Te deho Madrid

21 November 2011 § Leave a comment

21 novembre 2011

For most of my life, I have hated the Spanish language.  I think it was mostly because of hearing Tennesseean Spanish during high school.  But now, I think quite highly of Spain.  The Madrid trip was perhaps the most fun I have had during any of my trips so far.  Sara, Laura, Maggie, and I met up with our friends Karen and Katherine from Duke, and they were the perfect tour guides.  We arrived late on Friday night and met them on Saturday morning for churros and chocolate, which is hot and thick enough for dipping and also for eating by itself.  Apparently people eat this combination for breakfast after partying all night.

Outdoor chocolateria

Churros and chocolate

Maggie and I were excited about having chocolate for breakfast

We walked around the city, stopping by several main squares and parks and the main cathedral and palace across from it.  One of my favourite parts of this little tour was a park from which we had a magnificent view of the whole city.  Then, we had a leisurely lunch at which I tried sangría for the first time and confirmed that wine with chopped up fruit in it is better than wine without chopped up fruit in it.  Somehow it takes the alcoholy taste out of the wine, which makes it much more delicious.  The centimeter of undissolved sugar in the bottom is also a highlight.  (My actual lunch involved cheese-ish sauce and creamed cod at some point.  I loved Spain, but death would come with haste if I lived there.)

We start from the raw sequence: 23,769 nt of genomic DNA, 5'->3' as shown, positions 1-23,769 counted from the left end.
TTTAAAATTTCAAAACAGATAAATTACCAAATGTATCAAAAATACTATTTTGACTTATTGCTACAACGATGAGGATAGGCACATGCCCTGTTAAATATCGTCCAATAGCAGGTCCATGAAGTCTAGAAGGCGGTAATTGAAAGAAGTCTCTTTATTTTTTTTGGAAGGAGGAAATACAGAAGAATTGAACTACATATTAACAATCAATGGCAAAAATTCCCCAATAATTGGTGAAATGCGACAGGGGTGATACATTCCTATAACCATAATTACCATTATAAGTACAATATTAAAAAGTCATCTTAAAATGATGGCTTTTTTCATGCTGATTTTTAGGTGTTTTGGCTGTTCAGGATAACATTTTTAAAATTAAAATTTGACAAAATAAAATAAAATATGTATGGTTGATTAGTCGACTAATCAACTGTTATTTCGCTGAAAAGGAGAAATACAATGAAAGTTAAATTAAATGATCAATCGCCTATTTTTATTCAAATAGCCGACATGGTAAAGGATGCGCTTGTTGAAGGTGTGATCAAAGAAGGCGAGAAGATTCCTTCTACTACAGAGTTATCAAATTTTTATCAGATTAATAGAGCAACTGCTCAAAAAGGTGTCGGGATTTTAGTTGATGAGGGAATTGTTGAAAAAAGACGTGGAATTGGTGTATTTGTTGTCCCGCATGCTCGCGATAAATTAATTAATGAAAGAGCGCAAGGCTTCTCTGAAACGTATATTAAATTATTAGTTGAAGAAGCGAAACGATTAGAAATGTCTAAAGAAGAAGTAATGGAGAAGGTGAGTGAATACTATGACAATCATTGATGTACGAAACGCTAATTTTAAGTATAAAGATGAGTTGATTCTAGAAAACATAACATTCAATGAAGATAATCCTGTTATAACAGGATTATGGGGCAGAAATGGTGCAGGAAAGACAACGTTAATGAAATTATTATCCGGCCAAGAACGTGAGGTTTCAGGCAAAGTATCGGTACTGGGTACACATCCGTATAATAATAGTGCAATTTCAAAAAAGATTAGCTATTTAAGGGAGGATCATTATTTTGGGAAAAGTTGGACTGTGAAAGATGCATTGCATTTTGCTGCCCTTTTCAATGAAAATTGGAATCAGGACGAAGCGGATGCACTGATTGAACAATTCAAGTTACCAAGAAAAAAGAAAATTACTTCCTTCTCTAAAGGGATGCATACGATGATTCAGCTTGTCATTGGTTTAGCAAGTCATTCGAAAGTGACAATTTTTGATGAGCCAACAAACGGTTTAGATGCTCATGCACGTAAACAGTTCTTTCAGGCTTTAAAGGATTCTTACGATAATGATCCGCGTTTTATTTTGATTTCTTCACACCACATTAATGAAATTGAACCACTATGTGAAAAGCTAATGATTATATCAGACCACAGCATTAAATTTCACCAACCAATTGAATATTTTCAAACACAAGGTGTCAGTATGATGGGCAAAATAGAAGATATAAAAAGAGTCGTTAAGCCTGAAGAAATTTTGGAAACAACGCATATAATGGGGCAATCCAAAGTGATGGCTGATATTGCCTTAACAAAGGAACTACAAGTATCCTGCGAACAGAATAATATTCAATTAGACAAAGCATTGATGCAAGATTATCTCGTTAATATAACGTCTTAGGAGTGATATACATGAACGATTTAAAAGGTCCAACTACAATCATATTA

Laura, Karen, Sara, and me

After lunch, we went to the Prado for some art times, i.e. my introduction to Spanish art.  Besides Goya and Velazquez, however, Rubens and Titian also made a strong showing, and there was a fascinating exhibit hidden away in a dark corridor that had modern portraits consisting of about ten seconds of filming each person’s face, done by an artist who wanted to make a study of those who visit the Prado.  I quite enjoyed the Spanish realist landscape painters (apparently Carlos de Haes was the great master in this realm).

Mancorbo Canal (Carlos de Haes, 1876)

After a nap (to prepare for a long night) and partial recovery from lunch, we went to dinner around nine at a crammed little place called El Tigre, where for five euros one buys a drink and receives plates of tapas.  This concept, along with that of people standing in extremely close quarters eating dinner at ten o’clock (we were there for a few hours), fascinated me.  It definitely would not happen in France.  I am lucky to have friends who gladly finish two thirds of my gallon (or nearly)-sized glass of sangría (this time it had mint leaves!) for me.  After chatting and meeting some friends of Katherine and Karen in the Duke program, we headed off through refreshing rain to a club called Cats (I never figured out why) to dance for a few hours.  It was the first time I had ever been to a club, and it was so much fun—it wasn’t too crowded, and they played a mix of Spanish and American music (although I was hoping for a bit of French)—not that I knew much of the American music that much better.  I definitely realised how much I have missed dancing, no matter what kind.